Compensation for nuclear damage: a comparison among the international regime, Japan and China
Following the Fukushima disaster in Japan in 2011, how the compensation system for nuclear damage should be improved has obtained broad attention. The compensation system, including liability rules, insurance and government involvement, does not only concern to what extent the victims can be sufficiently compensated, but is also relevant to create incentives for the nuclear industry to enhance safety. International compensation regimes for nuclear damage started to emerge since 1960s, but still fail to engage some (potentially) big “nuclear power” ones. The Japanese and Chinese systems are such ones which received less attention until recently. This paper will, on the one hand, engage in a positive study by giving a comparison between the international regime, the Japanese and the Chinese system; on the other hand, provide a normative analysis by using economic criteria to examine the efficiency of the systems and formulate suggestions for reform.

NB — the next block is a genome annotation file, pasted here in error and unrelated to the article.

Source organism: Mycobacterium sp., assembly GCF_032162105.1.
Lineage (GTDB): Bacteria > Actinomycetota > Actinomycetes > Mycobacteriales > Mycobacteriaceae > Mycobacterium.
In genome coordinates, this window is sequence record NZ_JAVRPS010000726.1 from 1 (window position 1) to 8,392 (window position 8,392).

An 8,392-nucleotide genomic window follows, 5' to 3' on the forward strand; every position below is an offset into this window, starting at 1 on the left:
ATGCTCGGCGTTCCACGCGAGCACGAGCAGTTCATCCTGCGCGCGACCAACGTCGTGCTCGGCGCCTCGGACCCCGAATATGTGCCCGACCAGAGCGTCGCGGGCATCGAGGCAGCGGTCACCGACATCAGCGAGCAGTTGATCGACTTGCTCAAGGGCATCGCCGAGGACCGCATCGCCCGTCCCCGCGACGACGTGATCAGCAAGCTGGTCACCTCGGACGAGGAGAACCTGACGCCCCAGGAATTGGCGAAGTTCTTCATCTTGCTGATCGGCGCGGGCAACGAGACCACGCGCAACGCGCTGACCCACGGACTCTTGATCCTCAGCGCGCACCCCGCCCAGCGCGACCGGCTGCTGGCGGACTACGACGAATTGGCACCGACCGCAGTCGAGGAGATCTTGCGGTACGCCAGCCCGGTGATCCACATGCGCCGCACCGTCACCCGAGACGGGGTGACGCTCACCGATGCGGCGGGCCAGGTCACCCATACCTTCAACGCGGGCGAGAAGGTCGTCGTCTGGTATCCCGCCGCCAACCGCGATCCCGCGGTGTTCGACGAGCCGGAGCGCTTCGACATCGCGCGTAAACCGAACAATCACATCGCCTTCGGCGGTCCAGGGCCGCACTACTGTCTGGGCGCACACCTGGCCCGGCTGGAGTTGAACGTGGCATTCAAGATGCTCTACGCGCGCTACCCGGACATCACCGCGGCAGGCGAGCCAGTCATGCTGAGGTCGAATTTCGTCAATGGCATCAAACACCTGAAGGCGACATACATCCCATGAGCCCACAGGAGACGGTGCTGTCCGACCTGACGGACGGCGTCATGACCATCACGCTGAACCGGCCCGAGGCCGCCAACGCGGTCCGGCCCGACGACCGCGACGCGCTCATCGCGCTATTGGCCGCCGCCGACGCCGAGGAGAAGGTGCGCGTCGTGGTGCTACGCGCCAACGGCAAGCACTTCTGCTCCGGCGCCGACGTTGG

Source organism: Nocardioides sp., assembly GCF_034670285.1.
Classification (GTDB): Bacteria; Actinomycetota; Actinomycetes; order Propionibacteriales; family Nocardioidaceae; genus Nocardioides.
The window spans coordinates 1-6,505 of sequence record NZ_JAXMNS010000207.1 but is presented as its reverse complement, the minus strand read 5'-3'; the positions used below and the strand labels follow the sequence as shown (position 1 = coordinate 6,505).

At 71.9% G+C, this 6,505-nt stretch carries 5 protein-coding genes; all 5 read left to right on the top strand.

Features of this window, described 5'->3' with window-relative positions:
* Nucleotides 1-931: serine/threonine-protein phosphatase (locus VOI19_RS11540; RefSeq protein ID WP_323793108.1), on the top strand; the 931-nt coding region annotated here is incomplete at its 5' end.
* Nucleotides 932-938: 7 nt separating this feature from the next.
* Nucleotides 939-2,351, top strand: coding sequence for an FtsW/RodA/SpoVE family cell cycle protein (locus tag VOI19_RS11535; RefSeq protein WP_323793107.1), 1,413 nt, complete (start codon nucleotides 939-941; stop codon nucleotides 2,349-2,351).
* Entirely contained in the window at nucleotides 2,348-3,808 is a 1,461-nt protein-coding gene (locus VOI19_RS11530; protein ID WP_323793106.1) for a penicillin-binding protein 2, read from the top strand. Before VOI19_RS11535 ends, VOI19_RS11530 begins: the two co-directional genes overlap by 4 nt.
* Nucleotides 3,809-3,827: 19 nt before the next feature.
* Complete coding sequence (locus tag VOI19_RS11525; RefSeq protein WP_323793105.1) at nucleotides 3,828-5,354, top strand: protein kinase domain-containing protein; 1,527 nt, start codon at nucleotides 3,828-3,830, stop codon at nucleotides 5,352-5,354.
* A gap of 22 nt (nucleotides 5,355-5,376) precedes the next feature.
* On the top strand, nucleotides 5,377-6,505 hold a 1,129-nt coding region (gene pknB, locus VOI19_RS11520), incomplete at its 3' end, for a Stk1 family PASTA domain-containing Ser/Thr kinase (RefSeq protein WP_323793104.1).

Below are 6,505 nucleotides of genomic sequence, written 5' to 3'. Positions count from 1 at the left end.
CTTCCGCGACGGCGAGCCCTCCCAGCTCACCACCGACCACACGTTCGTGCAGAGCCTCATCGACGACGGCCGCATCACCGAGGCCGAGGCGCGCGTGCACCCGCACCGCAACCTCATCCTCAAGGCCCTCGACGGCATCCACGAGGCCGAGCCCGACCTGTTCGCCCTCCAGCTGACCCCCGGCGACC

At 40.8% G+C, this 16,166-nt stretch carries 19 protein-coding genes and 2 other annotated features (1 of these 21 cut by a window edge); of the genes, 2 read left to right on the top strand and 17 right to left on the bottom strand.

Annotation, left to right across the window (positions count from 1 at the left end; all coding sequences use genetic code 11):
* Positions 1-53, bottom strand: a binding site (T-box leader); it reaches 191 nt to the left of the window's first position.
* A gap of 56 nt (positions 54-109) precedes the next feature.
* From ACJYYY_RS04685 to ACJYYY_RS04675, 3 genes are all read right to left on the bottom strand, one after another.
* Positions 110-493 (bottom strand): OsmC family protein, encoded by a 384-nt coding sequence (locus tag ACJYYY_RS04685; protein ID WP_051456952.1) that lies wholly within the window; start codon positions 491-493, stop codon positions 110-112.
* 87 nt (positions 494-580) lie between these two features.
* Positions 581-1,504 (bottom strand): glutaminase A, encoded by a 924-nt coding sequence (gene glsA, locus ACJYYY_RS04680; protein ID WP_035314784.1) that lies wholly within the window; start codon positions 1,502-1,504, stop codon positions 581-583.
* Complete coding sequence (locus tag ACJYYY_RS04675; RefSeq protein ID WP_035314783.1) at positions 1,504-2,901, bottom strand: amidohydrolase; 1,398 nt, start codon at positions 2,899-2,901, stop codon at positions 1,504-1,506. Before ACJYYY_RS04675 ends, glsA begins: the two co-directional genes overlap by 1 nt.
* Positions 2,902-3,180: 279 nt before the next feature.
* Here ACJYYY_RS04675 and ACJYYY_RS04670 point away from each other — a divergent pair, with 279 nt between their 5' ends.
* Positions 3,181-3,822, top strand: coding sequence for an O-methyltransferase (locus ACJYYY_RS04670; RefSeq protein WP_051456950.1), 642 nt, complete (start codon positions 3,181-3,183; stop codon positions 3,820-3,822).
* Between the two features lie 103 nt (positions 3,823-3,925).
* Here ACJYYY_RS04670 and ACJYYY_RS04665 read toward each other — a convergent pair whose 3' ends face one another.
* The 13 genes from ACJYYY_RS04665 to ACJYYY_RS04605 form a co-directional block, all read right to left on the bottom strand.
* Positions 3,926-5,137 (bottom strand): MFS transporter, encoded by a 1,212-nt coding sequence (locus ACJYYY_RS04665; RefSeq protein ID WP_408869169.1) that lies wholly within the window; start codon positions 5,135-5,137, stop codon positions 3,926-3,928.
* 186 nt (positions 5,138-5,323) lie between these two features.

KeywordsNuclear liability Insurance Financial cap Limit on liability Disaster
The Convention on Supplementary Compensation for Nuclear Damage
The General Principles of Civil Law of the People’s Republic of China
The International Atomic Energy Agency
International Nuclear Event Scale
The Nuclear Energy Agency
Organisation for Economic Co-operation and Development
The Product Quality Act of the People’s Republic of China
Special Drawing Rights
The Tokyo Electric Power Company
Michael Faure is grateful to the China Ministry of Education and to the Research Centre for Law and Economics of CUPL for their support.
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